Magazine article Times Educational Supplement

Assessment - Boost Attention Span to Ensure Lifelong Success: News

Magazine article Times Educational Supplement

Assessment - Boost Attention Span to Ensure Lifelong Success: News

Article excerpt

Ability to focus is a better predictor than test scores, psychologist says Adi Bloom.

Measuring children's ability to focus their attention on one activity or subject is a much more effective way of predicting success in later life than exam performance, according to a leading psychologist and science writer.

Daniel Goleman, the international best-selling US writer who popularised the notion of "emotional intelligence" as a counterbalance to IQ, insisted that schools could teach children to focus effectively, ensuring academic, employment and financial success.

"Exam scores are terrible predictors of how well a child will do in life," Dr Goleman told TES. "Cognitive control - which is essentially the ability to keep your mind on one chosen thing and resist other temptations - is a much better predictor."

Dr Goleman argued that such focus could be taught effectively in schools. "What the science shows is that attention is a mental muscle," he said. "And that it can be strengthened with the proper exercise, just like any muscle.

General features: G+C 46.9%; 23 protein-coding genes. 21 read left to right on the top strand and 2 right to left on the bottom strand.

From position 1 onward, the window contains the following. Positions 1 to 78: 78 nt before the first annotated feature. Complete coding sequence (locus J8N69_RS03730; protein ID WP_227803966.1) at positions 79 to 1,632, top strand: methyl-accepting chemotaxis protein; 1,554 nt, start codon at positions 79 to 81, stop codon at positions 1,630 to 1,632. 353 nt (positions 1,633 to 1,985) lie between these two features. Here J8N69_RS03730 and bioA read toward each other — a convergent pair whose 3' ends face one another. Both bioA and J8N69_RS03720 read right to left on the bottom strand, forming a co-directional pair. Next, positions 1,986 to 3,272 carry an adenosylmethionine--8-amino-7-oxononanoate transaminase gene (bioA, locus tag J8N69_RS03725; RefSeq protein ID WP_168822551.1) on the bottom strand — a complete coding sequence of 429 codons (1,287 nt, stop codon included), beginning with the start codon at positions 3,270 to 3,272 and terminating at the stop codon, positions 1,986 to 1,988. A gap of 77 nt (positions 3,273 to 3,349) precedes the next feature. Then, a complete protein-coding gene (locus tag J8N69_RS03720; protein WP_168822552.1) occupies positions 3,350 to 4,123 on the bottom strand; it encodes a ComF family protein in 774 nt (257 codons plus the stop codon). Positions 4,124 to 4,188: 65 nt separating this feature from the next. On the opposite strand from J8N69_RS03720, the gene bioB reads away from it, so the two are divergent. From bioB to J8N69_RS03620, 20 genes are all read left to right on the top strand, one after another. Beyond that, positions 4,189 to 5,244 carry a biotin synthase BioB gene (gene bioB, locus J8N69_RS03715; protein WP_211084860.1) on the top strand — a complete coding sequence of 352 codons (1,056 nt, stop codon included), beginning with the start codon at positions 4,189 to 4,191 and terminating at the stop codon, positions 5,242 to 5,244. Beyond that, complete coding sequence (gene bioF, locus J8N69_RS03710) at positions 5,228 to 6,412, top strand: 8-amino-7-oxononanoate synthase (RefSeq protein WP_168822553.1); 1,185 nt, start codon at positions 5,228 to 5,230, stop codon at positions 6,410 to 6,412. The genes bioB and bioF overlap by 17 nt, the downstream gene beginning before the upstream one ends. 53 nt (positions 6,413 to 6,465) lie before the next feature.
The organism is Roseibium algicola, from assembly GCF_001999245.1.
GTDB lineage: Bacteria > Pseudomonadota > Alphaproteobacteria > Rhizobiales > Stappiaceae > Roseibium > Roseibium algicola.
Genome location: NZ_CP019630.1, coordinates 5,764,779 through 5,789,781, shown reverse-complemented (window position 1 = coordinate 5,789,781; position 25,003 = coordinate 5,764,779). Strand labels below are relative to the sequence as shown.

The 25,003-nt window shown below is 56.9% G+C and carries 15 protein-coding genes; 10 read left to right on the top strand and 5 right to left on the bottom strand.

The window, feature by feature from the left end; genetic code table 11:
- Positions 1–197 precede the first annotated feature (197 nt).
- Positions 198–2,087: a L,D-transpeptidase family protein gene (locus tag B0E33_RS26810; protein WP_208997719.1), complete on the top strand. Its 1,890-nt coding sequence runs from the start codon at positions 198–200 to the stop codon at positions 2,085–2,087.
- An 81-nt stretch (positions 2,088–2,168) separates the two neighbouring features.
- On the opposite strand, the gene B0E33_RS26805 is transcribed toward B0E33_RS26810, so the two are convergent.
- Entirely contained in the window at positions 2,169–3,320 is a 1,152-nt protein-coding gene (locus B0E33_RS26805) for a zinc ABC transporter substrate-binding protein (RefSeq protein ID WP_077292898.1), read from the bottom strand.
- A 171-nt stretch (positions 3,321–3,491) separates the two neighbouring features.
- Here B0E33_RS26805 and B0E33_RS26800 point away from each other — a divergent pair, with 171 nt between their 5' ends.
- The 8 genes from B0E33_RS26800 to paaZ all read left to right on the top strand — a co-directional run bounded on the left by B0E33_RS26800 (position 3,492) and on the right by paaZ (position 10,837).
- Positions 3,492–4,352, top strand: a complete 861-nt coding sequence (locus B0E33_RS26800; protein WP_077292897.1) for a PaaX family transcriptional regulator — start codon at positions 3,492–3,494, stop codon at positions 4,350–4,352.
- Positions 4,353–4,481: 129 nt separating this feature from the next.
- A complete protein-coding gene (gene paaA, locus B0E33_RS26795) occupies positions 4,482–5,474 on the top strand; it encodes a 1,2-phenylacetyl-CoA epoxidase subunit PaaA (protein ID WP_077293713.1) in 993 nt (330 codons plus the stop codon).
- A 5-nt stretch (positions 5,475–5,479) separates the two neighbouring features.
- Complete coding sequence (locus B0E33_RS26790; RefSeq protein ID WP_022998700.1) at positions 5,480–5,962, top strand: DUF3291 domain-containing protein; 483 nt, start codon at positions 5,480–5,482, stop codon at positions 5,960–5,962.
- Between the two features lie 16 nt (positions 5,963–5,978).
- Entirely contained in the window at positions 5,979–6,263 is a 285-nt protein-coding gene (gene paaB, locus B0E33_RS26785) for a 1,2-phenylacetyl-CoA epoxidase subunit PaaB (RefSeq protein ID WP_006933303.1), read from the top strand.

"So I would advocate a supplementary training - supplementary to the standard academics - which strengthens the skills that children need, both to do well at school and to do well in life."

In his new book, Focus: the hidden driver of excellence, which explores the science of attention, Dr Goleman refers to the famous 1960s study in which US psychologist Walter Mischel, then at Stanford University, left children alone in a room with a marshmallow. If they were able to resist the marshmallow for 15 minutes, they were rewarded with two when the researcher re-entered the room.

A series of follow-up studies revealed that those children who were able to delay gratification for 15 minutes were far more likely to be successful in later life than those who succumbed to temptation and ate the marshmallow.

The book also cites another academic study, conducted in New Zealand over several decades. This found that children who demonstrated strong cognitive control in childhood were more successful in adult life than their peers who had shorter attention spans.

"That was astounding to me," said Dr Goleman, who co-founded the Collaborative for Academic, Social and Emotional Learning, now at the University of Illinois at Chicago. "Cognitive control - which is sometimes called 'grit' or 'conscientiousness' - predicted how they were doing, better than IQ and better than the wealth of the family they grew up in. …

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